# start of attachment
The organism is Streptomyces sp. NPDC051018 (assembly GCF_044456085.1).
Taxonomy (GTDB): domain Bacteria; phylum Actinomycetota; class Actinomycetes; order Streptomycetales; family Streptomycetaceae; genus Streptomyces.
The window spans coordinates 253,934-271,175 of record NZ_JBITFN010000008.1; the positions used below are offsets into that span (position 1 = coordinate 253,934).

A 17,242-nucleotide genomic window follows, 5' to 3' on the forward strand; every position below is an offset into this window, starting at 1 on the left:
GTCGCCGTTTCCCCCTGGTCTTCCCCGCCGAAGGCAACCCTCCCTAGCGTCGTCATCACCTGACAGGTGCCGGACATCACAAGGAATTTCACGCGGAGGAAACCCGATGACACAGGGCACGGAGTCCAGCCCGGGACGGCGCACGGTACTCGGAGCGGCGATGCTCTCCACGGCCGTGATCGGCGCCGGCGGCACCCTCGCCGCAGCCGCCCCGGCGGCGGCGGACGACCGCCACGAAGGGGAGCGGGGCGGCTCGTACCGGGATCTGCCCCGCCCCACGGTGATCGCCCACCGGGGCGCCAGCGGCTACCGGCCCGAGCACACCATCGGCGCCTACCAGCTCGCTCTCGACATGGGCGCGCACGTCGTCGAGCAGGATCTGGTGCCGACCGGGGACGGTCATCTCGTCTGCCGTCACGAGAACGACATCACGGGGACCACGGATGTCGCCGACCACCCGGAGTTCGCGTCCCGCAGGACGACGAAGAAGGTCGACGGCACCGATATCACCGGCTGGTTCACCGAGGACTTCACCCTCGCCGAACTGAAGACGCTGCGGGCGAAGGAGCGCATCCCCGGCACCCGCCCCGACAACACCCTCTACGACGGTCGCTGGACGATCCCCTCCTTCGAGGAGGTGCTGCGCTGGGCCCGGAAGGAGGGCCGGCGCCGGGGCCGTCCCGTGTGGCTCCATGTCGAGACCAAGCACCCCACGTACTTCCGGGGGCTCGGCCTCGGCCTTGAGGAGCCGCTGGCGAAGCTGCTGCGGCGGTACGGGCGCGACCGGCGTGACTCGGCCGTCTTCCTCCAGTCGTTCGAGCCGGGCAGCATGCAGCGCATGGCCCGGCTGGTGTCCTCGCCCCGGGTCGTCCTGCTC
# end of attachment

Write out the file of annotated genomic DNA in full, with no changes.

The organism is Streptomyces sp. NPDC051018 (assembly GCF_044456085.1).
Taxonomy (GTDB): domain Bacteria; phylum Actinomycetota; class Actinomycetes; order Streptomycetales; family Streptomycetaceae; genus Streptomyces.
The window spans coordinates 253,934-271,175 of record NZ_JBITFN010000008.1; the positions used below are offsets into that span (position 1 = coordinate 253,934).

A 17,242-nucleotide genomic window follows, 5' to 3' on the forward strand; every position below is an offset into this window, starting at 1 on the left:
GTCGCCGTTTCCCCCTGGTCTTCCCCGCCGAAGGCAACCCTCCCTAGCGTCGTCATCACCTGACAGGTGCCGGACATCACAAGGAATTTCACGCGGAGGAAACCCGATGACACAGGGCACGGAGTCCAGCCCGGGACGGCGCACGGTACTCGGAGCGGCGATGCTCTCCACGGCCGTGATCGGCGCCGGCGGCACCCTCGCCGCAGCCGCCCCGGCGGCGGCGGACGACCGCCACGAAGGGGAGCGGGGCGGCTCGTACCGGGATCTGCCCCGCCCCACGGTGATCGCCCACCGGGGCGCCAGCGGCTACCGGCCCGAGCACACCATCGGCGCCTACCAGCTCGCTCTCGACATGGGCGCGCACGTCGTCGAGCAGGATCTGGTGCCGACCGGGGACGGTCATCTCGTCTGCCGTCACGAGAACGACATCACGGGGACCACGGATGTCGCCGACCACCCGGAGTTCGCGTCCCGCAGGACGACGAAGAAGGTCGACGGCACCGATATCACCGGCTGGTTCACCGAGGACTTCACCCTCGCCGAACTGAAGACGCTGCGGGCGAAGGAGCGCATCCCCGGCACCCGCCCCGACAACACCCTCTACGACGGTCGCTGGACGATCCCCTCCTTCGAGGAGGTGCTGCGCTGGGCCCGGAAGGAGGGCCGGCGCCGGGGCCGTCCCGTGTGGCTCCATGTCGAGACCAAGCACCCCACGTACTTCCGGGGGCTCGGCCTCGGCCTTGAGGAGCCGCTGGCGAAGCTGCTGCGGCGGTACGGGCGCGACCGGCGTGACTCGGCCGTCTTCCTCCAGTCGTTCGAGCCGGGCAGCATGCAGCGCATGGCCCGGCTGGTGTCCTCGCCCCGGGTCGTCCTGCTC